Polyus

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Right ,

This was one of the biggest ( literally) attempts at creating an orbital weapons platform . What's more-
It was multi-role . From nuclear mines to orbital cannon, it had it all . Only problem- it never made it to space . Though the Energia launcher worked well enough , Polyus did an about turn and came crashing back to Earth . Here's something on one of those fascinating cold war conceptions.



Images from here


http://www.buran.ru/htm/cargo.htm
 

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blackstar

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avatar said:
Right ,

This was one of the biggest ( literally) attempts at creating an orbital weapons platform . What's more-
It was multi-role . From nuclear mines to orbital cannon, it had it all.

Actually, that's not the case. It was a laser system for shooting at American SDI platforms. The "mines" that some people reported were actually tracking targets. The vehicle that splashed into the ocean was a prototype of a prototype, and it would have taken at least two more launches before they launched an operational version. This information is in a Russian history that was released on the web a few years ago.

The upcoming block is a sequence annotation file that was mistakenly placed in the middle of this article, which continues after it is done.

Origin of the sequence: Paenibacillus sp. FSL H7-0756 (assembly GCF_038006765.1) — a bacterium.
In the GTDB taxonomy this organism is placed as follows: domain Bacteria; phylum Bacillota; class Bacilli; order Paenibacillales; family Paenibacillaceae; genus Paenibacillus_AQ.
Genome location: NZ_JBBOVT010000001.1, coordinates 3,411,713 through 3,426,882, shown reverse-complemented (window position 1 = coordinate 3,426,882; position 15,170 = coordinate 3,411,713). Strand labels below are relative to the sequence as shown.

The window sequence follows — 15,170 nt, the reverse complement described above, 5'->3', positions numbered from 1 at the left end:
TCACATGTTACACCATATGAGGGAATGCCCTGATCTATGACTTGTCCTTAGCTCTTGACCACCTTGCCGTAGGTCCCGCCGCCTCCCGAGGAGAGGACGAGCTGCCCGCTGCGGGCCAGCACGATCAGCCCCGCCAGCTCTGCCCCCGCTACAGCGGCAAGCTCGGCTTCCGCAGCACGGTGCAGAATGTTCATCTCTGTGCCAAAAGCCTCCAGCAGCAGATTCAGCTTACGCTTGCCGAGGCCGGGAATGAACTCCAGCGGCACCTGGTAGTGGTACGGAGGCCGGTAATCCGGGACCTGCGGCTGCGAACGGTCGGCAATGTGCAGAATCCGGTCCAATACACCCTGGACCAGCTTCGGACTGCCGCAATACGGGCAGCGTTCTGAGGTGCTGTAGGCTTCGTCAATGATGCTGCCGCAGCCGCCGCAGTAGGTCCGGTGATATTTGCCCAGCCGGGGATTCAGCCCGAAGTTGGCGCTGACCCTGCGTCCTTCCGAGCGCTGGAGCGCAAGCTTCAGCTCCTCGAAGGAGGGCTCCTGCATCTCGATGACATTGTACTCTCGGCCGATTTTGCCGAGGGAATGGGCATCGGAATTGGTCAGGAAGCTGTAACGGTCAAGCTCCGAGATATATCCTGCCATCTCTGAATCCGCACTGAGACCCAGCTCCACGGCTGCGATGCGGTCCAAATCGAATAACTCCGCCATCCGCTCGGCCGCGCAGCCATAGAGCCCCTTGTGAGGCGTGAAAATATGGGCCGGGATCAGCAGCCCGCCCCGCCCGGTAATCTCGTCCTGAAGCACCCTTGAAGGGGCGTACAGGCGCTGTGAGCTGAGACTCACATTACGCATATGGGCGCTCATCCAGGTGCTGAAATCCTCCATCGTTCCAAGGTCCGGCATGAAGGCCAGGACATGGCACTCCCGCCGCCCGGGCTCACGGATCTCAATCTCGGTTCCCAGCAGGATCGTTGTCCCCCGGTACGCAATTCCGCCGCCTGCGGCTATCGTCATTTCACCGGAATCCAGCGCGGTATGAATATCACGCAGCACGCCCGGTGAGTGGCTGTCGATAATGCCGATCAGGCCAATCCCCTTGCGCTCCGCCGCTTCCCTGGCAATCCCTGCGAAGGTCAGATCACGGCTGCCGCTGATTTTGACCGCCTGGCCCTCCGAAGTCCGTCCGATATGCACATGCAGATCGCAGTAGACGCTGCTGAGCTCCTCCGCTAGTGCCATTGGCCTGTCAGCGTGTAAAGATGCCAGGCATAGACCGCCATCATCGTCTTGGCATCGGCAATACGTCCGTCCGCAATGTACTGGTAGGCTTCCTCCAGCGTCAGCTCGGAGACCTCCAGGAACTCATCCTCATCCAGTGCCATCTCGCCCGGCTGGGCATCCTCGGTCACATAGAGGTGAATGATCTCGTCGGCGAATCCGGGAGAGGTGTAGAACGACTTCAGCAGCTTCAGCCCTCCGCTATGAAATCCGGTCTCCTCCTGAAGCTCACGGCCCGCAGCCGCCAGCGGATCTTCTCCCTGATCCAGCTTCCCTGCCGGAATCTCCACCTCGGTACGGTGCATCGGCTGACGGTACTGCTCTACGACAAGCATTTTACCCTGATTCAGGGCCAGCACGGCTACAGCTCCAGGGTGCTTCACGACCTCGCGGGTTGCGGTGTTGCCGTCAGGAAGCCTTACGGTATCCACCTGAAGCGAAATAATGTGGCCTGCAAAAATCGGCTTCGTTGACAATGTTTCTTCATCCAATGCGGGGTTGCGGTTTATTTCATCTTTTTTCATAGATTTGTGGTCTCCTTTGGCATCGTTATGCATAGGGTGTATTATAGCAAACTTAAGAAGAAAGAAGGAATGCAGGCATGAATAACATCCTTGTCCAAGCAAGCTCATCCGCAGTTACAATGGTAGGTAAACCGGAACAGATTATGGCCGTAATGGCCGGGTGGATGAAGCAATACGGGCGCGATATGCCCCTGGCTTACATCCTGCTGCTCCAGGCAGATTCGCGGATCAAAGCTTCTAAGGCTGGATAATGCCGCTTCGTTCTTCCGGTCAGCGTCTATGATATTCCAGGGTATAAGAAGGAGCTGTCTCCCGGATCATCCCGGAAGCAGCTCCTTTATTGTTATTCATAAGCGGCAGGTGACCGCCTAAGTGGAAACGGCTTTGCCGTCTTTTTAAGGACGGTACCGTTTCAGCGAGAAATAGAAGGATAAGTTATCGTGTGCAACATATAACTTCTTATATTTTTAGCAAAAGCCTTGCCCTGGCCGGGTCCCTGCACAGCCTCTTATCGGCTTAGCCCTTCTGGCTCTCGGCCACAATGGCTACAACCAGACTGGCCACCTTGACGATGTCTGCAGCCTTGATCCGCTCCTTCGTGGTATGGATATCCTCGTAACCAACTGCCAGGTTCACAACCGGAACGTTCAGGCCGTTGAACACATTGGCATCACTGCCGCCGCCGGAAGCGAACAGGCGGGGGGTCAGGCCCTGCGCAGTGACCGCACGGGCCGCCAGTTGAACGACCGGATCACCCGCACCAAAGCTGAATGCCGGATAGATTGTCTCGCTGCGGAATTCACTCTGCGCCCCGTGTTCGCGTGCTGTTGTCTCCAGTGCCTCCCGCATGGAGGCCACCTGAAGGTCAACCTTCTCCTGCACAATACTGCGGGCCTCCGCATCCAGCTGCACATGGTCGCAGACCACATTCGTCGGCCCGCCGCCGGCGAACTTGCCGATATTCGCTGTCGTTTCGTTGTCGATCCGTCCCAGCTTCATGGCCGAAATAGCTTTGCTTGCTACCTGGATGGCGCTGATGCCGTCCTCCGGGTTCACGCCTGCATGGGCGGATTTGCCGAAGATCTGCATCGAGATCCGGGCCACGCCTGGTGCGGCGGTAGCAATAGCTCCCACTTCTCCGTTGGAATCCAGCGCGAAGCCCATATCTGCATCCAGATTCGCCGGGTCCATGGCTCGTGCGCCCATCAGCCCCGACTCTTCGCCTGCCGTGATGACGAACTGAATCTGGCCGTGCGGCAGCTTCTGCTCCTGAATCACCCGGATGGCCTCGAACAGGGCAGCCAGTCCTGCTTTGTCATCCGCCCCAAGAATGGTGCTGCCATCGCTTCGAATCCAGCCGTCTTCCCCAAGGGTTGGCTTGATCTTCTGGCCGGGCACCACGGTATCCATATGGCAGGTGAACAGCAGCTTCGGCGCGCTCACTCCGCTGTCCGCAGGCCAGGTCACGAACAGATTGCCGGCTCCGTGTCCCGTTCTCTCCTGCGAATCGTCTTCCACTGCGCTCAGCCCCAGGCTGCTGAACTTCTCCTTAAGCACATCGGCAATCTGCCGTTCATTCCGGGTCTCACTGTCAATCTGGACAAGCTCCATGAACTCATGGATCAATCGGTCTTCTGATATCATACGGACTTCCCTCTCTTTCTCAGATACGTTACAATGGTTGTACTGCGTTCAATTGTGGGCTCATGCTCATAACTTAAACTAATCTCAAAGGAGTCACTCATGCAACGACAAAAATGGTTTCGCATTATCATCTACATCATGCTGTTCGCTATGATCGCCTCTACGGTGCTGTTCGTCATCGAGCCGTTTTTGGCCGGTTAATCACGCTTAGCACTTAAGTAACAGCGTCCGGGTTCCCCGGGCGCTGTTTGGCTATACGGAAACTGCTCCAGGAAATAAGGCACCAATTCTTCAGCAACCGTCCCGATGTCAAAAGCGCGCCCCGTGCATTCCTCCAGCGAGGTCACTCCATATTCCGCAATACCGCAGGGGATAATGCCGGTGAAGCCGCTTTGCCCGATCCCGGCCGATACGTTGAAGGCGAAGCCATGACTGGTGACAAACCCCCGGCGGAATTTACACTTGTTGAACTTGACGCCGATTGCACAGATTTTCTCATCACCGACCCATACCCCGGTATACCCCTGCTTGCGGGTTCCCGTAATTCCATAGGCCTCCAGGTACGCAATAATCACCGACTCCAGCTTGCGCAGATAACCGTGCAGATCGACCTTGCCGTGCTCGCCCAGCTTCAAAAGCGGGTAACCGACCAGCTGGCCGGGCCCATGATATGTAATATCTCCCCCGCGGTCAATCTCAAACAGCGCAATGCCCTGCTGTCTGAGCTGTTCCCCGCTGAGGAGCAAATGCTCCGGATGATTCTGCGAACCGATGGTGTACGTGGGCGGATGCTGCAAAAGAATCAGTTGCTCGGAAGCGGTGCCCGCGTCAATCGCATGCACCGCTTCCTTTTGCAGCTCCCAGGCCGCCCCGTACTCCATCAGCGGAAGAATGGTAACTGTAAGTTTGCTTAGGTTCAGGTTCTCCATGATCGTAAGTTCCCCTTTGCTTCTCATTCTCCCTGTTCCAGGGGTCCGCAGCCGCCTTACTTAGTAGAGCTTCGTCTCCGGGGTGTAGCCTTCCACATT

robunos

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for those interested, paper models of polyus, energia, and others here:-

http://www.cardmodels-r.narod.ru/index-e.htm

cheers,
Robin.
 
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the spacecraft could deploy both 'test targets ' as well as mines . and yes it doesn't seem that it actually carried any mines of any sort .. The system did have a mine launcher and an anti recoil exhaust system . The test targets were contained in a jettisonable dispenser ...

Moreover no laser module was found on the craft either .

The laser story may actually be part of another story-

That Gorbachev apparently banned any live weapon tests from this platform in case these were picked up by the Americans precisely when they were denouncing SDI

In any case you are probably referring to "unknown Polyus " by Kornilov.
 

archipeppe

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In any case you are probably referring to "unknown Polyus " by Kornilov.

Perhaps Flateric knows something more, and eventually could tell us, about this sort of "Soviet Death Star"....
 

blackstar

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avatar said:
In any case you are probably referring to "unknown Polyus " by Kornilov.

No, the Lantranov article:

http://www.spacebusiness.com/quest/back.htm

Vol. 14 No. 2 (Mailed May 2007)
- "The ‘Star Wars” Which Never Happened - Part II by Konstantin Lantratov, Translated from the Russian by Dr. Asif Siddiqi

Vol. 14 No. 1 (Mailed February 2007)
- "The ‘Star Wars” Which Never Happened - Part I by Konstantin Lantratov, Translated from the Russian by Dr. Asif Siddiqi